Fourth Sunday of Lent, Year B
Last Sunday, we saw that the Paschal way necessarily bids us pass through an overturning, an inversion of perspective. The Gospel passage that we read today permits us to remain in this transition and to study it in depth later on. We’re in chapter 3 of John’s Gospel, made up in large part by the night-time dialogue between Jesus and Nicodemus. Nicodemus is a man who is seeking truth and in his search draws near to Jesus. In this way, he begins a complex dialogue, in which Jesus throws open before the teacher of the Law rays of new light and Nicodemus is called to a total “overturning”.
The verses that we read today (Jn 3:14- 21) are Jesus’ answer to the third comment of Nicodemus. Jesus just told him that to enter life one needs to be born from above, and that this birth cannot be the work of man: it is gift of God, through His Spirit. Faced with this perspective Nicodemus’ bewilderment is great: he began his speech by telling of knowing something (Jn 3:2 – “we know that you have come from God”), but then all his knowing leaves room for questions, like a man who does not understand: “How can a man once grown old be born again?” (Jn 3:4), and: “How can this happen?” (Jn 3:9).
To be with Nicodemus in understanding that all this can only happen by grace, Jesus uses an image taken from the Book of Numbers (21:4-9): an image that recounts a famous event on Israel’s march in the desert, when, as a result of the umpteenth grumbling by the Israelites, God sends poisonous serpents in the midst of the people, and “a great number of Israelites died.” The people recognize their sin and they ask Moses to intercede with the Lord. He hears their prayer and he raises a bronze serpent on a pole: whoever looked at the serpent, after having been bitten, would be healed.
This image shows our reality as creatures wounded and redeemed. That is to say, it shows that we are sick persons and the sickness is such as to lead to death, that is, to the definitive lack of eternal life. This image, nevertheless, shows that there is the remedy, and it consists in looking to the Son of man raised on the cross: there are no other cures but this.
The love of God is there, on the cross, for everyone: nothing else can heal us but this crucified Love, the total gift of self that the Father makes by giving us the Son (Jn 3:16). But only those who lift up their eyes and stand before such a God can be saved.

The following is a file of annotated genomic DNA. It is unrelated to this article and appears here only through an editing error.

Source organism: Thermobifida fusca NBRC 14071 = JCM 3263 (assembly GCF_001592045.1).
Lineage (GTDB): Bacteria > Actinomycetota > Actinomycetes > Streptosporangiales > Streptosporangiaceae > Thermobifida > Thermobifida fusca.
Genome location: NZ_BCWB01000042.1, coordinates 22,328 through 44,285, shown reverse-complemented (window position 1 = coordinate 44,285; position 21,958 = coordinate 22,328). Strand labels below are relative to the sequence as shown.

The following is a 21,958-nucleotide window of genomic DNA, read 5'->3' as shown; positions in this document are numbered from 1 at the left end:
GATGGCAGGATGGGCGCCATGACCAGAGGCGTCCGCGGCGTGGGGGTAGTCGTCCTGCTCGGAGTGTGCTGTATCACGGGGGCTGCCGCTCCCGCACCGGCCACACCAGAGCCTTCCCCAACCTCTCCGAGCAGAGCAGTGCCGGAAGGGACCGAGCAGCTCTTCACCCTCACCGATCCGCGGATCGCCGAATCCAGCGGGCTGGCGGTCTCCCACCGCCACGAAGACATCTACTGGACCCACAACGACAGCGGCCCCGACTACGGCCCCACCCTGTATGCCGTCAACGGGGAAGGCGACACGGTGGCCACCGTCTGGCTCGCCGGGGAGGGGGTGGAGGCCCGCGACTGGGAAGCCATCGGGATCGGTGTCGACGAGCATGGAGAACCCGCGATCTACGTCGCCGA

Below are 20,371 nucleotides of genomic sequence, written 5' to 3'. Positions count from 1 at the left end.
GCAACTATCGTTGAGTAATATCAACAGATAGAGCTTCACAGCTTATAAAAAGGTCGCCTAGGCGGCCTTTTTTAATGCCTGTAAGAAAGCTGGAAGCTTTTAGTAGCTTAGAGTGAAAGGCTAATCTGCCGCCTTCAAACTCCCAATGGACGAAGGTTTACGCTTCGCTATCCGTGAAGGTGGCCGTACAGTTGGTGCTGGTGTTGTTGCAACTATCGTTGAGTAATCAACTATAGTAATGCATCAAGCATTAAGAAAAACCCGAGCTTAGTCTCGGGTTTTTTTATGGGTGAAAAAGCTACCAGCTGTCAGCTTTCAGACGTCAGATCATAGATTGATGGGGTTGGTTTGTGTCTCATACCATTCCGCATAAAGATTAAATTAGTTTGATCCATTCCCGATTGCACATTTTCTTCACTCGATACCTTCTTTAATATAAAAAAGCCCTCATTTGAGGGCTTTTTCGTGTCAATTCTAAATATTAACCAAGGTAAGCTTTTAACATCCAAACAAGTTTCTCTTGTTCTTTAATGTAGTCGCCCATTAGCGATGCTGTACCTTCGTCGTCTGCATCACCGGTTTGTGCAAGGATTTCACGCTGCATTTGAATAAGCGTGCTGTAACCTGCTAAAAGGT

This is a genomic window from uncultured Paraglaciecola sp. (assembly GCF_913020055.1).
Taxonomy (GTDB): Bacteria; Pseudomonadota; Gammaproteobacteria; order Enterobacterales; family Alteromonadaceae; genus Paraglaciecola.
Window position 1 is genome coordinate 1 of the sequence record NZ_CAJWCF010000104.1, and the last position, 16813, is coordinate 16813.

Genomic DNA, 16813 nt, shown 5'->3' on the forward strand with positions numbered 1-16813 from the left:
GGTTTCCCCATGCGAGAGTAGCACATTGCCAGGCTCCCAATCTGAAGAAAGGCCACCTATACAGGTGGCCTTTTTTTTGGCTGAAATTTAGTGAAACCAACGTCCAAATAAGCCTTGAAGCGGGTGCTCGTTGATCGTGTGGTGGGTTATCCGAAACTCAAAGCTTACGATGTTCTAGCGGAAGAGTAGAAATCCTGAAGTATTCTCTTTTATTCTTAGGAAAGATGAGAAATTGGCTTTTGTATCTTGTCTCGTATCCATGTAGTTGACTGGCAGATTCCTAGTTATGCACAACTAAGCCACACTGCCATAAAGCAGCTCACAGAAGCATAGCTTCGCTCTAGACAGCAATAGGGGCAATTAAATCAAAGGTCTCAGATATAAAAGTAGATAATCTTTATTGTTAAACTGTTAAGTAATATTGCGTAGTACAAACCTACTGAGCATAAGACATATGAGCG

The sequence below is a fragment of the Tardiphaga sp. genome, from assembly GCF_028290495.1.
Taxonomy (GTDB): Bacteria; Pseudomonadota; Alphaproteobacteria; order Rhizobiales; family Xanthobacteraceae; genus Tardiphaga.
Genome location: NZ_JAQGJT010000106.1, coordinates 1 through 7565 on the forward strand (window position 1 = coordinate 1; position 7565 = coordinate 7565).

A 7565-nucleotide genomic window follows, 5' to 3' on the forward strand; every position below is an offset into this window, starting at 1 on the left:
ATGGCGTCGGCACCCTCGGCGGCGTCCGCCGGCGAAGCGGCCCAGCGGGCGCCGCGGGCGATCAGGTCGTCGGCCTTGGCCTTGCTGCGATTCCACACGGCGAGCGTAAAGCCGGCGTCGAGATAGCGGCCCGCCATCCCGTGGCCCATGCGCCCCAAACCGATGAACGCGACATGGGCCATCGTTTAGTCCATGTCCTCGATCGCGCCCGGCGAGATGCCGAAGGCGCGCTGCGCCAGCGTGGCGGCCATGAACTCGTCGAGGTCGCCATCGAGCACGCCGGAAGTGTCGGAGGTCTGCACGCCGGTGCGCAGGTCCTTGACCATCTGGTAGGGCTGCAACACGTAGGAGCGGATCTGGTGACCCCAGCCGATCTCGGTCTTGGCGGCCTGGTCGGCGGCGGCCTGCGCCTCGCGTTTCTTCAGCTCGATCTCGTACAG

For this to happen, two things are important.
The first is to recognize one’s sin, to recognize one’s sickness, and one’s need for healing. Whoever does not do it, remains isolated unto himself, without expecting salvation from anyone. It’s not enough to recognize one’s mistakes, one’s errors: it’s something more profound, it’s to go to the roots of the evil that indwells us, which is to live as if life was not a gift of God, as not being in relationship, in communion with the Lord. Sin is one’s inability to say “thanks”, to attribute everything to oneself. Recognizing this is not at all obvious, it’s not something that a person can do alone, with one’s own powers, but it’s gift of God. A gift to desire and to request.
The second transition is to turn one’s eyes away from self, even from one’s sin, to fix one’s gaze on something else: salvation is to see one’s evil and not to remain there, it is to make our sickness impel us to ask for help, to ask for healing. Looking at Him is the act of faith, it is to look to Him expecting life from Him; and it is only by means of this faith that one can be reborn.
The Book of Wisdom, commenting on the episode of the serpent (Wisdom 16:5-7), says it clearly: “For the one who turned toward it was saved, not by the object that he saw, but by you, the savior of all,” which is why the liberation from the poison of death was given to the faith of those who entrusted themselves to that “symbol of salvation” (Sap 16: 6) that was placed on high, so that everyone, near and far, could see it.
Salvation is for everyone, but it can happen that one live without knowing to be saved. And this is the great misfortune of man, a misfortune greater than sin itself: not knowing, not believing to have been forgiven.
At this point, Jesus says that “God so loved the world as to give His only-begotten Son, so that whoever believes in Him does not die, but has life everlasting” (Jn 3:16) and He adds that the Father did not send Him to judge the world but to save it (Jn 3:17-18).
Nicodemus probably thought that God send the Son to judge the world: if man sinned, it’s normal that he is judged. And in part this is true. There is judgment, but in this judgment God does not pose as a judge, but as an advocate and physician.
The idea of God as a merciless judge leads to death. The judgment is what each one chooses for oneself at the moment when he rejects the reality of a God who saves, and who saves like this, dying on a cross for all.
Nicodemus is called to make this transition, this overturning. From what he knows about God (Jn 3:2) to gaze on a Love by which he lets himself simply to be looked at and to be loved by God. This is the true, big overturning, this is the conversion to which we all are called.